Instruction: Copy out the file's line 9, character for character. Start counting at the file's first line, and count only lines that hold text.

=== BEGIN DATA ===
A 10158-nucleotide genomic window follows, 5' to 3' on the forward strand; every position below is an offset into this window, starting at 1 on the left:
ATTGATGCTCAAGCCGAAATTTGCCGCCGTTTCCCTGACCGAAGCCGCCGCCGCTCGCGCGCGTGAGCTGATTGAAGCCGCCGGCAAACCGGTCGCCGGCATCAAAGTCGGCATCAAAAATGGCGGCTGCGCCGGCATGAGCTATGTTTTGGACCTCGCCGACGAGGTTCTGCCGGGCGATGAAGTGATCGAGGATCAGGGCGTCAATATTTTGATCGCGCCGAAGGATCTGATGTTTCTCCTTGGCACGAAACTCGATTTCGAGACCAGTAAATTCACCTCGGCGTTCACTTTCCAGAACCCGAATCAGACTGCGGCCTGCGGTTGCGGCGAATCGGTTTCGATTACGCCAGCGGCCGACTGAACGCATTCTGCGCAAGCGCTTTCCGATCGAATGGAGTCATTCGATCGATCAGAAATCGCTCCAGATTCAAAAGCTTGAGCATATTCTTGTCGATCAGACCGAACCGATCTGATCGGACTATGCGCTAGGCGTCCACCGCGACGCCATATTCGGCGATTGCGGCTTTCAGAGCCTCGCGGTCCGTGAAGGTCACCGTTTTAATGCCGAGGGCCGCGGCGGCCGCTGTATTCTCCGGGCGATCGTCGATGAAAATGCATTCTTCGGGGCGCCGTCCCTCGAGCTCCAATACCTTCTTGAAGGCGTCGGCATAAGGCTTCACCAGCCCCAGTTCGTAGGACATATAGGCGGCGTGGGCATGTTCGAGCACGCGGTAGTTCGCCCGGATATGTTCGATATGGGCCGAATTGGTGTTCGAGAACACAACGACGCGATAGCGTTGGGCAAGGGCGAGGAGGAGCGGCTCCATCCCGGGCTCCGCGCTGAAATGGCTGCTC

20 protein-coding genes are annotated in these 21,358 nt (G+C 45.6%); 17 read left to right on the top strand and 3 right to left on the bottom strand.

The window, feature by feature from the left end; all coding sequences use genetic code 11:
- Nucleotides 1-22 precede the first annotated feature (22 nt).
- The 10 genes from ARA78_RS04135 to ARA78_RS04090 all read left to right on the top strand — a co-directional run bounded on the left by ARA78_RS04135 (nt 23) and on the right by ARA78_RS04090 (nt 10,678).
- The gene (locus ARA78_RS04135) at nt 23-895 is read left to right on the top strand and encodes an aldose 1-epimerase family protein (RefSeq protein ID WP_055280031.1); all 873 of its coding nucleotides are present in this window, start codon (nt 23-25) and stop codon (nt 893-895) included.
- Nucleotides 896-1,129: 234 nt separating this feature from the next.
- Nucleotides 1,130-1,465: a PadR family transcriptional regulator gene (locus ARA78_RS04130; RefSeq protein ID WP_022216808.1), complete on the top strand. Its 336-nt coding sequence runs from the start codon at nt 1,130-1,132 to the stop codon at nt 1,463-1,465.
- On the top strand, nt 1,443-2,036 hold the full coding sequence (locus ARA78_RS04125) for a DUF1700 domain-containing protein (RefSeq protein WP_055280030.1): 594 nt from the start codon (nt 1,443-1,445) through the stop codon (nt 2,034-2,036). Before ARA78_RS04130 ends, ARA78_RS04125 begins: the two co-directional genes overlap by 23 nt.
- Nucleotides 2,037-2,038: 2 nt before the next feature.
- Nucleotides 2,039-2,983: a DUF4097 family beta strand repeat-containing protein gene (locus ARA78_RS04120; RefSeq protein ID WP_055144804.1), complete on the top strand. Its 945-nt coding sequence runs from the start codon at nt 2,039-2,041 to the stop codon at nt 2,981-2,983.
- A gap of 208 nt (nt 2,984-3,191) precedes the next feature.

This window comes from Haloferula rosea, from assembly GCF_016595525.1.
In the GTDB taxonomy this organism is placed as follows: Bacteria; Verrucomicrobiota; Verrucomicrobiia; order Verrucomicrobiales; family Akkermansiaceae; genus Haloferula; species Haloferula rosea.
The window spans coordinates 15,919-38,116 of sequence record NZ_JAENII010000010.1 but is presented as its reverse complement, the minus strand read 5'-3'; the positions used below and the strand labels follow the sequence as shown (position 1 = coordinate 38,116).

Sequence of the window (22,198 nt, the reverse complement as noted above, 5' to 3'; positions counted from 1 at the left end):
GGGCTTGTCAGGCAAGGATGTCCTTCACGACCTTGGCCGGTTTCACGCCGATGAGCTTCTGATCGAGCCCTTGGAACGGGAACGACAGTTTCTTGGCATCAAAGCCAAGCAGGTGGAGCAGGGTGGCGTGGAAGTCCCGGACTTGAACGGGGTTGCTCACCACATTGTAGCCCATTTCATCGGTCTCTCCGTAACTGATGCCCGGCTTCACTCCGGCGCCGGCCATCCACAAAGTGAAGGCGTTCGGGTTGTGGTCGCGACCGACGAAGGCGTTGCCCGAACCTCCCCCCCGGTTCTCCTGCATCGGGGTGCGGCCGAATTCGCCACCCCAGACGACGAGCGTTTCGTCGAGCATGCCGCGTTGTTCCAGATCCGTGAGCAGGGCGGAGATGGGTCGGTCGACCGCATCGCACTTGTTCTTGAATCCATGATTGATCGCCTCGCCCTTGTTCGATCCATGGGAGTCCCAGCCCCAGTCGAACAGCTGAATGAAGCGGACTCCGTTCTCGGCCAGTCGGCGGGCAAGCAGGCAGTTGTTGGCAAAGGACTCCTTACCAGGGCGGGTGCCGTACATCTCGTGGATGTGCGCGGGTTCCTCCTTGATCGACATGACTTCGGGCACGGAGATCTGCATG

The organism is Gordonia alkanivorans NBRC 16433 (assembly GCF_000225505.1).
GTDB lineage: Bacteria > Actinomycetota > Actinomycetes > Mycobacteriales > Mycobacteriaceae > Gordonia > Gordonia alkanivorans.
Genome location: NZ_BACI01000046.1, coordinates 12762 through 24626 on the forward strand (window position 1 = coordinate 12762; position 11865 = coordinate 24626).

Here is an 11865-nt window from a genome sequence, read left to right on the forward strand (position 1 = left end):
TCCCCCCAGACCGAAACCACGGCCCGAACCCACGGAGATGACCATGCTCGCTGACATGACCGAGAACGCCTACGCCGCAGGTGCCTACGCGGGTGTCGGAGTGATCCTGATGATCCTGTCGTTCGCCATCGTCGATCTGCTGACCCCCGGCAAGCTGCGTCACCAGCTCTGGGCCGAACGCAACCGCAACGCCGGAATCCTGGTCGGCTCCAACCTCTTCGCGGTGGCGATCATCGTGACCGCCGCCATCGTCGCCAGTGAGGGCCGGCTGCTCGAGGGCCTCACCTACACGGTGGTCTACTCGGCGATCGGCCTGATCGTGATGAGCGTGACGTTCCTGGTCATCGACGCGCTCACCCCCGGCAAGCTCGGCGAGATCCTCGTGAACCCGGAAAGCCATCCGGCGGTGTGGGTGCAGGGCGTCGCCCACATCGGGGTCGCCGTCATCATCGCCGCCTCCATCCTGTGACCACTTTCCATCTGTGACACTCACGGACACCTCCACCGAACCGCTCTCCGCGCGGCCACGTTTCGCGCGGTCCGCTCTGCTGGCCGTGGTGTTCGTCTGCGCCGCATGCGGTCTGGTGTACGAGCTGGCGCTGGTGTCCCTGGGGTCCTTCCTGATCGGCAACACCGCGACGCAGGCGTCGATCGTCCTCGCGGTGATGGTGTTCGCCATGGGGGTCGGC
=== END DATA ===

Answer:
- Nucleotides 1,130-1,465: a PadR family transcriptional regulator gene (locus ARA78_RS04130; RefSeq protein ID WP_022216808.1), complete on the top strand. Its 336-nt coding sequence runs from the start codon at nt 1,130-1,132 to the stop codon at nt 1,463-1,465.